Based on the number of glycosidic bonds that bind the carbohydrate moiety to the isoindole backbone, indolocarbazole derivatives can be divided into 2 subclasses – compounds of the staurosporin group (a) and rebeccamycin (c). In staurosporin and its derivatives, for example, K252a (b), glycoside is bound to 2 indole groups through nitrogen atoms, in contrast to the representatives of the rebeccamycin group, for example, cholyrin A (d), in which the carbohydrate residue is attached to only one indole. The staurosporin heterocycle is connected to the lactone ring, the rebeccamycin heterocycle – to the imide ring (Fig. 4) [25]. Both monosaccharides [23, 24] and disaccharides [25–28] can be included in the structure of indolocarbazoles as carbohydrate residues.


Figure 4 – Structural formulas of indolocarbazole derivatives


However, the literature also describes indolocarbazole derivatives with a different structure, for example, Go 6976 (Fig. 5) and AEB071 (sotrastaurin) (Fig. 6) – selective inhibitors of protein kinase C α, β1, δ, υ and ζ isozymes. Unlike staurosporine, Go 6976 is methyl- and cyanoalkyl-substituted non-glycoside indolocarbazole [29]; sotrastaurin contains a piperazine ring, in which the nitrogen atom in the ring carries an aryl group [30].


Figure 5 – Structural formula of Go 6976


Figure 6 – Structural formula of sotrastaurine


Various modifications of natural and synthetic derivatives of indolocarbazoles lead to changes in their physicochemical properties and biological activity. These factors are important for the development of potential antitumor agents. It is obvious that the antitumor effect of the target compound can be influenced by both substituents in the aglycone and the nature of the glycosidic residue, changing the pharmacodynamic and pharmacokinetic properties. [31].

Representatives of indolocarbazoles class

Staurosporin, the first of the discovered compounds of indolocarbazole derivatives, was isolated in 1977 at the Kitasato Institute (Japan) from the cultures of Streptomyces staurosporeus and Streptomyces actuosus. Staurosporin has antifungal and hypotensive effects, inhibits platelet aggregation, and is a potent inhibitor of various protein kinases. These factors lead to its use as an antitumor drug [32, 33].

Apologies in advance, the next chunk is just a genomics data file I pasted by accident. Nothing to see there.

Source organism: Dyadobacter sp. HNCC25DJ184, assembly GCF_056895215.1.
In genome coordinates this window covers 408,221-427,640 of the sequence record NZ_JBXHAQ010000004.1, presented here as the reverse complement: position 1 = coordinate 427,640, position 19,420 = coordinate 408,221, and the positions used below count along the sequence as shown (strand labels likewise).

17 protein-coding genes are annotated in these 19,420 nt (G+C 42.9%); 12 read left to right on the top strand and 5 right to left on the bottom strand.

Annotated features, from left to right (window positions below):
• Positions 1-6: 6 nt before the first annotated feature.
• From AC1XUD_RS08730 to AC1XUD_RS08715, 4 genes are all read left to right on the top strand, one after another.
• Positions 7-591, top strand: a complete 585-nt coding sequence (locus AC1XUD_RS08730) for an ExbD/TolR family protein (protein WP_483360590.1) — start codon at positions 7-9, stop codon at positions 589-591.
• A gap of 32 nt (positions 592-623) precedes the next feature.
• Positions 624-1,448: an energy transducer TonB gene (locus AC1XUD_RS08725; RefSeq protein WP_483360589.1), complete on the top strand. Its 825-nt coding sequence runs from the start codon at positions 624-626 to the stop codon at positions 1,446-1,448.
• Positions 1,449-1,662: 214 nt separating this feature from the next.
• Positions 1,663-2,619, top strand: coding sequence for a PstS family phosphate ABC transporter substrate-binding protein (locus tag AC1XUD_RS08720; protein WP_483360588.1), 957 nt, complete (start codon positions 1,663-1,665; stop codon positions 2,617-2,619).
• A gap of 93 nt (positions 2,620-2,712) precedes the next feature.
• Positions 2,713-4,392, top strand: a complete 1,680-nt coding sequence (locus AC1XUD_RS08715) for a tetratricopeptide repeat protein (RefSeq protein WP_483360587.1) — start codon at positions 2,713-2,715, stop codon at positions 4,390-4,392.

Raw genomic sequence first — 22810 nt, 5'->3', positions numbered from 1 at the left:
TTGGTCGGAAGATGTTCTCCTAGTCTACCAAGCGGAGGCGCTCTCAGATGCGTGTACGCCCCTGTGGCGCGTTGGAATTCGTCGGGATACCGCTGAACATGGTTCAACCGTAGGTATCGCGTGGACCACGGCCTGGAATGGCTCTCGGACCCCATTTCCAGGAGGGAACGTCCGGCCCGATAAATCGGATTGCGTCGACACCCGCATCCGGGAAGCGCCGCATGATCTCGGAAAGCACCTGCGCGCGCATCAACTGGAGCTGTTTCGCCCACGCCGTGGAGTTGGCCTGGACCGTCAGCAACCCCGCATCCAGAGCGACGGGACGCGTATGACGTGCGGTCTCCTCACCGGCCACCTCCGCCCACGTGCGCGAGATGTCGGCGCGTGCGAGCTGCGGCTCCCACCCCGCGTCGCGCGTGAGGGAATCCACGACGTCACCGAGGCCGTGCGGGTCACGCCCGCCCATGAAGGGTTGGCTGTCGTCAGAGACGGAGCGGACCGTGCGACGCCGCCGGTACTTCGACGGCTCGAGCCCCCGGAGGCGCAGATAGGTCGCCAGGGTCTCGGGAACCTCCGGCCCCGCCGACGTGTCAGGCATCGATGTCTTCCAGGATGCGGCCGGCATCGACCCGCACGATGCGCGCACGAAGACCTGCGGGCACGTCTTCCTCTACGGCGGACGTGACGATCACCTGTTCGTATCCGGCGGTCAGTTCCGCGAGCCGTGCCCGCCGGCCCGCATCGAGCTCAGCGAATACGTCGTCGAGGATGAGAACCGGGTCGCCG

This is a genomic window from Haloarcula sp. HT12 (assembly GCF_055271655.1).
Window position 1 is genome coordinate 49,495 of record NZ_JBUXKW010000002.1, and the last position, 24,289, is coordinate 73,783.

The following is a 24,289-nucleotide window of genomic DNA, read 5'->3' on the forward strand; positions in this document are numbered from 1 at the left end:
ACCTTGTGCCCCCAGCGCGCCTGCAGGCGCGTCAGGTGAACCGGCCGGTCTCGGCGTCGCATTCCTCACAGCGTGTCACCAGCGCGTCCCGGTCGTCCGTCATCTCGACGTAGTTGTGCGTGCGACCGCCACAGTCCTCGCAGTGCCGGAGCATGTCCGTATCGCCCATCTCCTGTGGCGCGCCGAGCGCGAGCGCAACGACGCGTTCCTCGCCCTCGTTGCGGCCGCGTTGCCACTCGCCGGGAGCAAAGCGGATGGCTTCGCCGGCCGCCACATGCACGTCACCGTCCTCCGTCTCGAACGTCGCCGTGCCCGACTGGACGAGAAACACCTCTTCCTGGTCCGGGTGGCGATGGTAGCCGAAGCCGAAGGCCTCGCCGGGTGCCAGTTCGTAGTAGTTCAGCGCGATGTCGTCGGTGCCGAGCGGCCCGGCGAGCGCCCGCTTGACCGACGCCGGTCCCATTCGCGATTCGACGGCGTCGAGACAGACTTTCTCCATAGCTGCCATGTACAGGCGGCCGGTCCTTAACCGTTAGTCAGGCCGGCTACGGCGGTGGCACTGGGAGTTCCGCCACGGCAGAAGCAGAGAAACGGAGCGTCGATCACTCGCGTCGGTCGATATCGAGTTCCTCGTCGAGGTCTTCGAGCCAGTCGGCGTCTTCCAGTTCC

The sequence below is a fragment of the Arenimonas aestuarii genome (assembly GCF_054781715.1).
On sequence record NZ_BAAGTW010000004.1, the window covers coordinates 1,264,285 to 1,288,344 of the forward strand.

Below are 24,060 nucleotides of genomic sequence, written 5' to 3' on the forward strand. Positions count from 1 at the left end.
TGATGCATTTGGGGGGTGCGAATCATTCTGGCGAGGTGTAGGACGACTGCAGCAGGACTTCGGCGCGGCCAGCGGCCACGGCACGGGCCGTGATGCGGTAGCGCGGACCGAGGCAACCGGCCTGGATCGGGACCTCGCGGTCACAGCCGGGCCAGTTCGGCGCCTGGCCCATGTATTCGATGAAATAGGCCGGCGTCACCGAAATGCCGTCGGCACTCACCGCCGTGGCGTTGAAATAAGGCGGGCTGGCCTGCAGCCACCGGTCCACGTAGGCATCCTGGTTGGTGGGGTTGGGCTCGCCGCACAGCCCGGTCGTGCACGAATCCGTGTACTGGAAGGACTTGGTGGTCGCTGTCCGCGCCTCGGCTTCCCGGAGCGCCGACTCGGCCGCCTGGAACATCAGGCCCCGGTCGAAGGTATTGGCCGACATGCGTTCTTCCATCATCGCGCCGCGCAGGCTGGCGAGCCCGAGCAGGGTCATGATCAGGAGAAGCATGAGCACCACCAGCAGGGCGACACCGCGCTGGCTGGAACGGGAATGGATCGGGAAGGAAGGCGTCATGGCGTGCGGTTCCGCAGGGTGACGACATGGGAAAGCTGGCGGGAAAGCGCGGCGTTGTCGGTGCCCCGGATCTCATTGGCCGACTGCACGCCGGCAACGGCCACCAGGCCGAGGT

In 1983, the parent of the second group of indolocarbazole derivatives, rebeccamycin (NSC 655649) (Bristol-Myers Co., USA) [34], which is structurally similar to staurosporin, but has a weaker inhibitory activity against protein kinases, was isolated from the strain of actinobacteria C-38383 [35]. The mechanism of the antitumor action of rebeccamycin is associated with the inhibition of topoisomerase I, which is due to its ability to interact with DNA [36].

In order to increase the solubility and the biological activity, the hydrophobic indolocarbazoles staurosporin and rebeccamycin underwent various modifications: a) the addition of substituents to the upper heterocycle, replacement of atoms in the upper heterocycle or removal of a heterocycle, b) modification of flat chromophore, c) modification of replacement or removal of the carbohydrate moiety [37–39].

Staurosporine derivatives

Midostaurine (CGP 41251, PKC 412, NVP-PKC412) (Fig. 7) is an N-benzoyl4 derivative of staurosporin; it is a synthetic inhibitor of many kinases, including FLT3 and KIT, with antiangiogenic and antitumor activities [40]. It is approved by the FDA5 and EMA6 by the TN of Rydapt® (Novartis Pharmaceuticals, Switzerland)7, in Russia this drug is registered by the TN of Miticaid® (LP-005927)8. This MP is a liquid capsule for the oral administration, each capsule contains 25 mg of midostaurin9.


Figure 7 – Structural formula of midostaurine


Enzastaurine (LY-317615, LY317615) (Eli Lilly and Company, USA) (Fig. 8) is an acyclic bisindolylmaleimide derived from staurosporin that selectively inhibits protein kinase-β. The mechanism of the antitumor action of enzastaurin is due to several effects. First, the drug has anti-angiogenic properties associated with a decrease in the level of vascular endothelial growth factor. Second, enzastaurine directly induces the death of tumor cells by reducing the phosphorylation of protein kinase [41]. Numerous studies have been carried out in mono- and combined therapy of oncological diseases of various nosologies, for example, tumors of the nervous system [42–44], colon [45], lymphoma [46–49], Waldenstrom’s myeloma and macroglobulinemia [50], non-small-cell lung cancer [51], prostate [52], ovaries [53], etc.


Figure 8 – Structural formula of enzastaurin